The upshot was that Google Reader was both the standard bearer and pall bearer for RSS at the same time.
While quickly discussing an issue (where native comments from others were posted as from me on micro.blog) Aaron Parecki pointed out on the #indieweb slack that the microformats markup was incomplete in that the comments were missing h-cards.
Colin Devroe wrote a thorough and thought-provoking response to my most recent musings on replies and comments. I would urge you to check it out.
He makes some very interesting and compelling points while outlining his particular answer to the question about comments.
Blogging is a particularly singular and personal act despite your posts being publicly available – the unedited voice of a person and all that.
Reading and commenting on blog posts, however, is an inherently social act carried out on a range of scales. Unfortunately, over the years, we have slipped towards the lower end of that range.
In a kind of “end of chapter 1” post over at AltPlatform, Richard McManus has been able to articulate something that I’ve been going in circles around but never quite settling on.
In the latest episode of the Core Int podcast Manton re-emphasised that micro.blog is a blogging platform rather than a social network.
It’s flexibility, however, means it can be different things to different people.
Well, yesterday’s post caused a bit of discussion (and, frankly, that was always the intention) but it was largely denied that there was any kind of existential crisis within the indieweb community.
Alex Kearney wrote about her first two years of indieweb. It makes for a very interesting read.
One thing that really came through was the confusion people feel when looking to “join the #indieweb” – it illustrates a common misconception that sites have to implement every bit of technology going.
The widespread adoption of #indieweb technologies will only happen if it is made simple, maybe even simpler than the alternatives.
This will likely only happen by stealth, by introducing it as core functionality rather than something that needs to be manually configured.
Since raising the version of the ‘Likes and Replies’ plugin to 0.9.0 and calling it a release candidate I don’t think I’ve come across any problems. It’s hard to believe that the last commit logged on GitHub was 17 days ago.
I never actually considered Twitter to be a microblogging platform, at least not for my own purposes.
At its most basic level your Twitter profile fits that brief (a reverse chronological list of short posts from a single author) but the lack of true ownership and the overarching social aspect meant I could never really see it as such.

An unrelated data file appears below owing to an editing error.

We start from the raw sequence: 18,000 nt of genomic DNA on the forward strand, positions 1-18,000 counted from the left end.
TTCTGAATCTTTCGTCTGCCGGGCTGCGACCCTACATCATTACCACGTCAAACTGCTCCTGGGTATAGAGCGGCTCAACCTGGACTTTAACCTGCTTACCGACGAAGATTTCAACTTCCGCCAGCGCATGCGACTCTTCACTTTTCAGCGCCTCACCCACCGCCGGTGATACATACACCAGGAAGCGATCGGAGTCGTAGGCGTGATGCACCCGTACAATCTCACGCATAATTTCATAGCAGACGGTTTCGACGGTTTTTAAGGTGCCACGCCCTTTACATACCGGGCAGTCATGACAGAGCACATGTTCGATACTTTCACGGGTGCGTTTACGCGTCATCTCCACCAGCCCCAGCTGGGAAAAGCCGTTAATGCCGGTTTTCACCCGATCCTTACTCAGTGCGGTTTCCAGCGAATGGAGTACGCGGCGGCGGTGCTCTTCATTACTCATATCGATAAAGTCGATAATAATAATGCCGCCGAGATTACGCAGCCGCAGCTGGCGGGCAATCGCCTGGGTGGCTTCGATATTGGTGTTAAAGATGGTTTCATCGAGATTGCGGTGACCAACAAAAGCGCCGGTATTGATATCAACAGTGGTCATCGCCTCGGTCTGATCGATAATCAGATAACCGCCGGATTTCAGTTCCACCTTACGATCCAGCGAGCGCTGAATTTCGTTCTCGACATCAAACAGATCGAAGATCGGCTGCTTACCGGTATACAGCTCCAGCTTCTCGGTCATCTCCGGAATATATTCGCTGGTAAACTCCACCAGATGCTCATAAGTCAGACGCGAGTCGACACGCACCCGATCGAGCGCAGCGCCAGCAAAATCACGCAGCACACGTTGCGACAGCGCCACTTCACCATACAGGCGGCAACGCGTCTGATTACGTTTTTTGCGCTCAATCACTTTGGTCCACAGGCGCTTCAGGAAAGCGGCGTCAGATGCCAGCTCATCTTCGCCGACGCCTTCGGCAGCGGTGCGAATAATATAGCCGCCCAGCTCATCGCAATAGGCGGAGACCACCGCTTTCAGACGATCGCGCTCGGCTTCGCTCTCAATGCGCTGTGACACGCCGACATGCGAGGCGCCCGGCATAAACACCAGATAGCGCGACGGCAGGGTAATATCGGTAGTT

Des asked if I was planning to release my Webmentions Directory as a plugin rather than a page template.
I hadn’t considered it but he got me thinking.
I wondered about the best way to do it and came up with creating a shortcode that can be entered on any post or page, and also in a template with the
I have been wondering recently if the name of this blog, Social Thoughts, is still relevant or valid.
When talking about ‘social’ in the context of the web we are normally referring to social networks – the mainstream players like Facebook, Twitter, Instagram – but I haven’t been writing about them very much lately.
There are times when I feel like a bit of an idiot. This is one of those times!
As you will no doubt recall, I was trying to separate out the plugin actions into various included files. The relevant code triggered correctly when posting via the REST API (I.e. from Workflow) but the action that should be run when posting natively failed.
What started as a quick update to split the plugin into parts (so that it wasn’t all one monolithic file) became quite a major one.
My original plan was to move both hooks for updating the post content to separate included files – it hasn’t quite gone according to plan.
Ten years is an eternity in internet time – we’ve come so far but, in some ways, taken backward steps so it’s easy to get nostalgic.
We can each do our bit to reclaim the spirit of the old web.
After getting the meta box working I realised that the code hooked into
save_post wasn’t being triggered when posting via the Workflow app.
The app is probably using the WordPress REST API to create the post which doesn’t behave in the same way as native posting and bypasses the hook.
Numerous tutorials exist for adding and using meta boxes; some manage to make it seem like a dark art by rushing through too much in one go without explaining exactly what is going on.
The web is broken, at least in how it rewards content and creativity. The attention economy favours extremes in the name of views and ad impressions with social platforms accused of compounding the problem. But there is a growing backlash.